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December 10, 2008


Hi Danny,

I also remember growing up and putting a "Happy Hanukkah" sign in the window, and on Christmas morning there were always presents by the fireplace! My parents loved doing it, even thou the rest of the family thought it was horrible. Do you remember ever going to Hanukkahh parties?!

My husband is not Jewish, so we celebrate both holidays and our house is decorated inside and out for the hoidays.

Your nephew is adorable...congrats on his Bar Mitzvah. I want to see a picture of him surrounded by girls just like the one you had!

Your nephew has the same situation that I had growing up--mother Jewish, father not. When I did stand-up, I used to say "We had a Christmas tree, but we hung Barry Manilow from it."

When my husband and I were first living together, we had some red and green decorations and a menorah. Then after we were married, all of a sudden he was Tevye. I wanted to put silver foil on the door.

"That's goyish!"

"No it's not, it's festive!"

Actually, what I remember most about the winter holidays when I was a kid wasn't a tree or a menorah. It was the smell of cooking and cleaning! My mother would start cooking and cleaning the day before Thanksgiving and she wouldn't stop until New Year's. We had a procession of friends and relatives in and out the whole time, and there was food and there were gifts. This is the tradition I've tried to continue as an adult.

We never had a tree but sometimes we had Santa fill our stockings or socks with oranges and little treats. We had the Menorah.
I can' t believe it but today i got in trouble at work for printing pictures of Santa on my computer at the Security Guard's request.
They needed decorations for their post. I wondered whether I should get paper snowflakes and tried to get free ones which I didn;t have to download. A public high school should have every holiday represented so i must get busy soon.

Dear Danny,
Years ago, I dated a Jewish guy who had a fit if I even sang a Christmas song. My most recent ex (also Jewish) observed both the Jewish holidays and Christmas. He took me to my first seder dinner. Although I don't subscribe to any religion, I thought it was quite wonderful. I'm wondering why you wouldn't find it acceptable to celebrate the Jewish holidays as well as the commercial side of Christmas. Just a thought.

Oh, I do, Gordon, believe me. But I still prefer to keep them separate and not think of Hanukkah as the Jewish Christmas. (And I'm not ready to bring a Xmas tree into the house.) Yikes, your Jewish ex-boyfriend sounds like a piece of work. There's nothing I enjoy more than singing Christmas carols, even if it would send my ancestors spinning in their graves!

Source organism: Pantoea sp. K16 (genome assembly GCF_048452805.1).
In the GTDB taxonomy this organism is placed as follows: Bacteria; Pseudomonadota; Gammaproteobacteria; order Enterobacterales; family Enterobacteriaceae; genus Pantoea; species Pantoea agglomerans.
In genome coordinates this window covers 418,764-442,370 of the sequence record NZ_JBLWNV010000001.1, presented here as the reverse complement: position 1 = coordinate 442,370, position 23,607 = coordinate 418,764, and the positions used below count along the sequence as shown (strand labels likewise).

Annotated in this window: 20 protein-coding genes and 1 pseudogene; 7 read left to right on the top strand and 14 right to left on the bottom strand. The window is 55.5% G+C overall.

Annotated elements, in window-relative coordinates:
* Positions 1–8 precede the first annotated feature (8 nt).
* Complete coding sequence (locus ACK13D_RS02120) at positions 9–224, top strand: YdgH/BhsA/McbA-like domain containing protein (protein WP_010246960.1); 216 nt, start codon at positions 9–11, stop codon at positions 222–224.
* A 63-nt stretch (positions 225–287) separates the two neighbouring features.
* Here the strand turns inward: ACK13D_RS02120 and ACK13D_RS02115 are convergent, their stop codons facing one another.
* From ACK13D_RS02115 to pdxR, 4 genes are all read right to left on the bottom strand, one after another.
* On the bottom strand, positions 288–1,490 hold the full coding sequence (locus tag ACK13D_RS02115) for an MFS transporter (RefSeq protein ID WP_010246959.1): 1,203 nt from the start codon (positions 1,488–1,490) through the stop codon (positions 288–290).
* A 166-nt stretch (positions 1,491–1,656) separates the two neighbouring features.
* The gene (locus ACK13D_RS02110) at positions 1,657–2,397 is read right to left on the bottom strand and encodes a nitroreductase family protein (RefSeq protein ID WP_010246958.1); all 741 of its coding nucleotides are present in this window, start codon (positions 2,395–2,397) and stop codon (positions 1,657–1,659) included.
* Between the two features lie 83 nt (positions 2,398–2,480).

I knew Jesus and my grandmother had something in common. Now I know: June 17th!

I thought it was old news that Jesus wasn't born in December. The winter solstice holidays worldwide were so important that early church fathers decided to splice Jesus onto them as a way to coopt these powerful celebrations and religions.

But I'm pleased that there's astronomical data to prove his summer solstice birth. Hey, we need a summer solstice holiday anyway.

And I hate xmas too. In our house we celebrate Solstice (if I say Christmas my kids scowl at me) but we do it on xmas day because the kids have to have something to do on the day that many of the friends and much of the world is gathering around the pagan tree and unwrapping presents.

I still hate it. But I do love the return of the light.

I grew up Catholic, my wife Jewish. But if anything, we're Unitarians. We celebrate both Hannukah and Christmas in my house -- very secular, though.

I always wondered why they are compared. They're two totally separate holidays that just happen to sometimes fall around the same time. I think some Christians look at Hannukah as the Jewish Christmas and that bugs me. I hate it when at Christmas, one of my family wishes my wife Happy Hannukah -- and Hannukah was already over weeks before. I don't wish somebody Merry Christmas on January 13.

There's always Festivus for the rest of us.

I adore the cartoon, Danny. It fits perfectly into my, "I-don't-belong-anywhere" neurosis. Indeed, I laughed out loud when I saw it. A hearty, straight from the gut, recognizing myself type of laugh!

I wear a beautiful Star of David every day and you can see it all the time. I hate it when I go into a store and as I'm checking out someone says to me, "Merry Christmas." Do they not see the Star of David resting on my chest?

I always wish them a Happy Hanukkah in return, just to remind them that not everyone is a Christian celebrating Christmas. I think that a lot of people don't get the point, but at least I know that I'm getting my dig in.

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